- Joe Jackson: Pete Rose was banned after his playing days were over. Joe Jackson was banned while he was still in his prime (coming off a 7.4 WAR season). His 62.9 WAR trails Rose, but since he did it in a much shorter time his WAE (34.0 to 30.2) and particularly WAM (11.5 to 4.4) numbers are better. This puts his wWAR right near Rose's, at 108.4 (seventh among left fielders). How good could Jackson have been? Let's take a very conservative projection and say that after his 7.4 WAR season, he followed it up with seasons of 6.0, 5.0, 4.0, 3.0, 2.0, 1.0 and 0.0 and then retired at 37. That brings him to 83.9 WAR (that would be 5th among LF). It would also boost his WAE to 40 (while leaving his WAM untouched). His new wWAR would be 135.4. He'd only leapfrog Rose and Delahanty, but he'd be right there with Yaz. And this, I believe, is a conservative projection.
- Tim Raines: I like Tim Raines. I really do. I'm just not as crazy about his induction as some others. Don't get me wrong, I certainly think he's the top non-banned eligible left fielder not in the Hall. But I feel a lot more strongly about Bagwell and Santo, among others. That said, Raines belongs. His 64.6 WAR leads to an 88.3 wWAR, which is higher than twelve left fielders currently in the Hall. Raines and Willie Wilson (with 121 baserunning runs each) are the only players to trail Rickey Henderson in value on the bases. The main difference, of course, is that Wilson was worth –88 runs at the plate. Raines was worth 306. Add the fact that he didn't hurt himself defensively (rated as average) and you get an incredibly valuable (and unique) player.
- Sherry Magee: Magee played at a time when his .291/.364/.427 line was worth something (specifically, a 136 OPS+ and 327 batting runs). He peaked early and averaged 5.5 WAR over six years (from age 20 to 25). In many ways, it's tough to come up with much to say about Magee (which may be why he's not enshrined). He wasn't flashy. He just was among the best hitters in a severely depressed run environment for a decent number of years. His baserunning (29 runs) and defense (25) were a tick above average, and he really didn't fare poorly in any aspect of the game. Put it all together and you have a 59.1 WAR player. His 81.1 wWAR places him 14th among left fielders.
- Minnie Minoso: I was somewhat surprised to see Minoso make the cut. I've always seen him as your classic good-but-not-good-enough player. He collected 1963 hits, 186 home runs, 205 steals, and had a .298/.389/.459 line. The walks really help him as he posted a 130 OPS+ and 325 batting runs. He rated as a decent baserunner (18 runs) and a good fielder (34), too. In the 9-year stretch from 1951 to 1959, he averaged 5.5 WAR per season. That's certainly a solid peak. His 52.8 WAR gets a boost to 78.4, sneaking him in as the final modern left fielder.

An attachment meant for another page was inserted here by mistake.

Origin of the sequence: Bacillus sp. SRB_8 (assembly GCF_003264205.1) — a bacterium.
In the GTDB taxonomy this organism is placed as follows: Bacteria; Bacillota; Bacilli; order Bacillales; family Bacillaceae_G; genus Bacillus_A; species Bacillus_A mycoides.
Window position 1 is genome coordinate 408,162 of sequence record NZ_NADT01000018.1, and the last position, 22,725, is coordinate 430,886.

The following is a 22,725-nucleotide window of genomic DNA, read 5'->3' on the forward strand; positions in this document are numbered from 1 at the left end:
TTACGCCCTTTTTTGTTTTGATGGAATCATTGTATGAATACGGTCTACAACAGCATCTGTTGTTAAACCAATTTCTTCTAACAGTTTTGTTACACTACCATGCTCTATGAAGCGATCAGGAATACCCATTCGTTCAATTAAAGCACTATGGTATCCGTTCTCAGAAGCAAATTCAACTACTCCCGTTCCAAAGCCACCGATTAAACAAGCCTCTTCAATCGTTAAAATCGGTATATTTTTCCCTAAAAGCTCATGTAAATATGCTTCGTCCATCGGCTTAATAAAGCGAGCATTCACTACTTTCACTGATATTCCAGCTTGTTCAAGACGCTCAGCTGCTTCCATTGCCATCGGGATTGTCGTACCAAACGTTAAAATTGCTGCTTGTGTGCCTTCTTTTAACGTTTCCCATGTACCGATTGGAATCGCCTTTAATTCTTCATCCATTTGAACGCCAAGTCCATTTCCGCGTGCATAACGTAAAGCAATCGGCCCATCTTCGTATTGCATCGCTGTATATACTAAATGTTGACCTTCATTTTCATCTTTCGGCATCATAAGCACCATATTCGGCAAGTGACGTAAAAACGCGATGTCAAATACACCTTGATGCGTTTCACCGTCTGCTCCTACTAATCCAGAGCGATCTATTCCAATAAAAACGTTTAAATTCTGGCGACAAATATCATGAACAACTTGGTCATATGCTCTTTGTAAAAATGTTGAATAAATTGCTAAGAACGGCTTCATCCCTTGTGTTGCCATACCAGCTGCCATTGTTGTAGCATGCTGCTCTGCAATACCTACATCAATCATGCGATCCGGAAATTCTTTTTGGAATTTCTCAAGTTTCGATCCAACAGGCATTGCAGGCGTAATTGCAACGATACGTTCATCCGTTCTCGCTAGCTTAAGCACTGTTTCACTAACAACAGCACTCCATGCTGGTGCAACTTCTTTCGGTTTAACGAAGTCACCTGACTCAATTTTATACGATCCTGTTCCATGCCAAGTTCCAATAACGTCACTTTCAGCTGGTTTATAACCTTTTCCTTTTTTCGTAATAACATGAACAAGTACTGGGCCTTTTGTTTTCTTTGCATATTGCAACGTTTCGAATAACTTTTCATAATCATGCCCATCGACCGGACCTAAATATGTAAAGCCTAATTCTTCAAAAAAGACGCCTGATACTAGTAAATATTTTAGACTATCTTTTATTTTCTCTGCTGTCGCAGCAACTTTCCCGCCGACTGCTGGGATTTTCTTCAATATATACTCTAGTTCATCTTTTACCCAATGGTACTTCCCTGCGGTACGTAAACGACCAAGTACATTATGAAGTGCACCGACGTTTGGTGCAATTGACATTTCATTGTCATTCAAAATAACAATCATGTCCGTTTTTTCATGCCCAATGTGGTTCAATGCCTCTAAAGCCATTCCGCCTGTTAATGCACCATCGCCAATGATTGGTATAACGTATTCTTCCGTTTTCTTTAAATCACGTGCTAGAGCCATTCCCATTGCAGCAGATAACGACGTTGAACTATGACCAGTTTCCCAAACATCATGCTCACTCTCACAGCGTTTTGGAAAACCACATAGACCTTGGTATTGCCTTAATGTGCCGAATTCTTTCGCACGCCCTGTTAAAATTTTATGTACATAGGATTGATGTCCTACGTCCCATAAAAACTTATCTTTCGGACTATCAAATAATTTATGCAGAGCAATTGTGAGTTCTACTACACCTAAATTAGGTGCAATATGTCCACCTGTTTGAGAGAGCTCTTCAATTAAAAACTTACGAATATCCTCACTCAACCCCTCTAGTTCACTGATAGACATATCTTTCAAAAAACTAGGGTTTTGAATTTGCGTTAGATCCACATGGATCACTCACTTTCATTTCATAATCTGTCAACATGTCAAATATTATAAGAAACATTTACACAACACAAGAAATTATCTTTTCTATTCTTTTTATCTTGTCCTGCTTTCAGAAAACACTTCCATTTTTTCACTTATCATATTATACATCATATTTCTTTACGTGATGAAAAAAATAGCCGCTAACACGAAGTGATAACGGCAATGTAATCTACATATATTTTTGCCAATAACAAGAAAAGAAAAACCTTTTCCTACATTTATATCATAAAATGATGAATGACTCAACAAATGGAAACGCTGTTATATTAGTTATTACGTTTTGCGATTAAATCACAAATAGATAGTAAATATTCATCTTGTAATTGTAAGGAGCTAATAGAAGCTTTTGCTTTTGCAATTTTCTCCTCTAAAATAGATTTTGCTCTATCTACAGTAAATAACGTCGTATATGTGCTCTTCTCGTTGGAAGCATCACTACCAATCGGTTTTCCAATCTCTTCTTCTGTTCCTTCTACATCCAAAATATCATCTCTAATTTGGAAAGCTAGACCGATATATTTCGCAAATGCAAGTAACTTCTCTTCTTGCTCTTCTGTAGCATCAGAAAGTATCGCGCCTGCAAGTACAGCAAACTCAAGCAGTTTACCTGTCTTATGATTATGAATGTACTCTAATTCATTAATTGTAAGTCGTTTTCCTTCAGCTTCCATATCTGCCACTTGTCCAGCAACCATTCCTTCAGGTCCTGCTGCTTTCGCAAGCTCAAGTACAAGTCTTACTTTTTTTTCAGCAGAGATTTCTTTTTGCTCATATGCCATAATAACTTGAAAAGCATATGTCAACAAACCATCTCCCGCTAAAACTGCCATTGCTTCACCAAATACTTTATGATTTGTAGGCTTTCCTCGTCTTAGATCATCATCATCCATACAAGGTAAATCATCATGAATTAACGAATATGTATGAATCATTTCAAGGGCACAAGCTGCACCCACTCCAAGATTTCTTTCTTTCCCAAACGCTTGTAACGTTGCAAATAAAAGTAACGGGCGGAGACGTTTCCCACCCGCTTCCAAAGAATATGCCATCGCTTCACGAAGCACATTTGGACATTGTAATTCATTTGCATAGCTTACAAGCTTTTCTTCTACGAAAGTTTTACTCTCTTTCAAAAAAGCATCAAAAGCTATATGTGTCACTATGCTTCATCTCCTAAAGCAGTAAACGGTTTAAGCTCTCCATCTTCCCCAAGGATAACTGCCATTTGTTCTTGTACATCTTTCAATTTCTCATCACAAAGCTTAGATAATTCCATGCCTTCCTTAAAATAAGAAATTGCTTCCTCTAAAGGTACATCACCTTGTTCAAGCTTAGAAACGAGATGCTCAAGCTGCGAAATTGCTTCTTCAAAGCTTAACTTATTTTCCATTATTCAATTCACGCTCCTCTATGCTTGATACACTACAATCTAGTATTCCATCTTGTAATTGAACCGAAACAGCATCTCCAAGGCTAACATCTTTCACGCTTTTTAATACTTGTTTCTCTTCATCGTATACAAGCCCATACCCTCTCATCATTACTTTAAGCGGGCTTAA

- Harry Stovey: Before Barry Bonds broke Henry Aaron's home run record, Aaron broke Babe Ruth's record. And Ruth broke Roger Conner's record. Who's record did Connor break? He broke Harry Stovey's. Stovey spent the peak of his career in the American Association, and because of this he is often dismissed. But he posted a .289/.361/.461 line, a 143 OPS+, and 348 batting runs. He also ran incredibly well and was worth 62 baserunning runs. At one time, he actually held the single-season records for home runs and stolen bases. Stovey's raw totals of 1492 hits and 122 home runs are suppressed by the shorter schedules of his day. His WAR total of 46.8 is very impressive, considering his plate appearance total (6832). He also put up decent peak numbers for his day (12.6 WAE and 0.3 WAM) for a wWAR of 59.7. He makes the Hall of wWAR because of the aforementioned (in the 3B article regarding Deacon White) baseline shift for players from the early days of baseball.
These two players are either still active or retired and not yet eligible for the Hall, but have already met the threshold to be inducted to the Hall of wWAR:
- Barry Bonds: Hey guess what. He was pretty freakin' amazing. What's crazy is that Bonds' 335.5 wWAR actually passes Babe Ruth—kind of. That doesn't count Ruth's pitching career, so he takes the lead back.
- Manny Ramirez: One would think Manny would fare better by both WAR and wWAR. But bad defense is a nasty thing for one's career value (ask Dave Winfield). Ramirez's WAR of 67.5 and wWAR of 91.9 are far lower than I would have imagined. The most surprising thing? The WAM of 2.2. Still, he clears the Hall of wWAR baseline easily and would rate as the #12 left fielder by wWAR.
Stay tuned for center fielders tomorrow!